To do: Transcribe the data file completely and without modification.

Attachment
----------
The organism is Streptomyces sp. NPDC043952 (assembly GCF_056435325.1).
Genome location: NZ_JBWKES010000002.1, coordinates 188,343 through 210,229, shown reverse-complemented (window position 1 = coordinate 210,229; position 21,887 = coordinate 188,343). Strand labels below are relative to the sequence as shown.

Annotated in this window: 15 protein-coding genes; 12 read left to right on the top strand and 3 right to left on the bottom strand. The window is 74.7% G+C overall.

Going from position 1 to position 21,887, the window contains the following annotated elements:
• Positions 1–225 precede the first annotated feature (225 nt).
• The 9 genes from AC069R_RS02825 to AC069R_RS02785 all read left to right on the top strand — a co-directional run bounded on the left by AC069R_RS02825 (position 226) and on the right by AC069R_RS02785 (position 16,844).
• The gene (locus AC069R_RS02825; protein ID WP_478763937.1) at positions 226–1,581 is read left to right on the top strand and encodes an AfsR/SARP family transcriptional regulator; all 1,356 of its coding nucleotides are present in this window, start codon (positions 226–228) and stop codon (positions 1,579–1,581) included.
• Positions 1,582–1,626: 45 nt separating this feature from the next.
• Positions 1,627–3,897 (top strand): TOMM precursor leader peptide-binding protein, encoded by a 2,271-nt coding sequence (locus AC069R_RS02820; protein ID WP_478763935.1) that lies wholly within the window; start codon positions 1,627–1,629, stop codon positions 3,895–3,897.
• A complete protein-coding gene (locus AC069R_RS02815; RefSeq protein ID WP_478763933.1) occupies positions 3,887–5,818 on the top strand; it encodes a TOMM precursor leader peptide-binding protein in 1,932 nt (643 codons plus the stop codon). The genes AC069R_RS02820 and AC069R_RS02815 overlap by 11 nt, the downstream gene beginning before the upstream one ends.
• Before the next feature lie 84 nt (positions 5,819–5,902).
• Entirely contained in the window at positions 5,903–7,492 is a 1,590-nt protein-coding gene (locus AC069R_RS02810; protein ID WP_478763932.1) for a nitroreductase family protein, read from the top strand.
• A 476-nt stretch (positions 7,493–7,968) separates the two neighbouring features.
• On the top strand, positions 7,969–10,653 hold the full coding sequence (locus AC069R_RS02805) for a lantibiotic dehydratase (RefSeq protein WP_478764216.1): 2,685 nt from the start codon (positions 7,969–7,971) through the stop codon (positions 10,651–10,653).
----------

The organism is Streptomyces sp. NPDC043952 (assembly GCF_056435325.1).
Genome location: NZ_JBWKES010000002.1, coordinates 188,343 through 210,229, shown reverse-complemented (window position 1 = coordinate 210,229; position 21,887 = coordinate 188,343). Strand labels below are relative to the sequence as shown.

Annotated in this window: 15 protein-coding genes; 12 read left to right on the top strand and 3 right to left on the bottom strand. The window is 74.7% G+C overall.

Going from position 1 to position 21,887, the window contains the following annotated elements:
• Positions 1–225 precede the first annotated feature (225 nt).
• The 9 genes from AC069R_RS02825 to AC069R_RS02785 all read left to right on the top strand — a co-directional run bounded on the left by AC069R_RS02825 (position 226) and on the right by AC069R_RS02785 (position 16,844).
• The gene (locus AC069R_RS02825; protein ID WP_478763937.1) at positions 226–1,581 is read left to right on the top strand and encodes an AfsR/SARP family transcriptional regulator; all 1,356 of its coding nucleotides are present in this window, start codon (positions 226–228) and stop codon (positions 1,579–1,581) included.
• Positions 1,582–1,626: 45 nt separating this feature from the next.
• Positions 1,627–3,897 (top strand): TOMM precursor leader peptide-binding protein, encoded by a 2,271-nt coding sequence (locus AC069R_RS02820; protein ID WP_478763935.1) that lies wholly within the window; start codon positions 1,627–1,629, stop codon positions 3,895–3,897.
• A complete protein-coding gene (locus AC069R_RS02815; RefSeq protein ID WP_478763933.1) occupies positions 3,887–5,818 on the top strand; it encodes a TOMM precursor leader peptide-binding protein in 1,932 nt (643 codons plus the stop codon). The genes AC069R_RS02820 and AC069R_RS02815 overlap by 11 nt, the downstream gene beginning before the upstream one ends.
• Before the next feature lie 84 nt (positions 5,819–5,902).
• Entirely contained in the window at positions 5,903–7,492 is a 1,590-nt protein-coding gene (locus AC069R_RS02810; protein ID WP_478763932.1) for a nitroreductase family protein, read from the top strand.
• A 476-nt stretch (positions 7,493–7,968) separates the two neighbouring features.
• On the top strand, positions 7,969–10,653 hold the full coding sequence (locus AC069R_RS02805) for a lantibiotic dehydratase (RefSeq protein WP_478764216.1): 2,685 nt from the start codon (positions 7,969–7,971) through the stop codon (positions 10,651–10,653).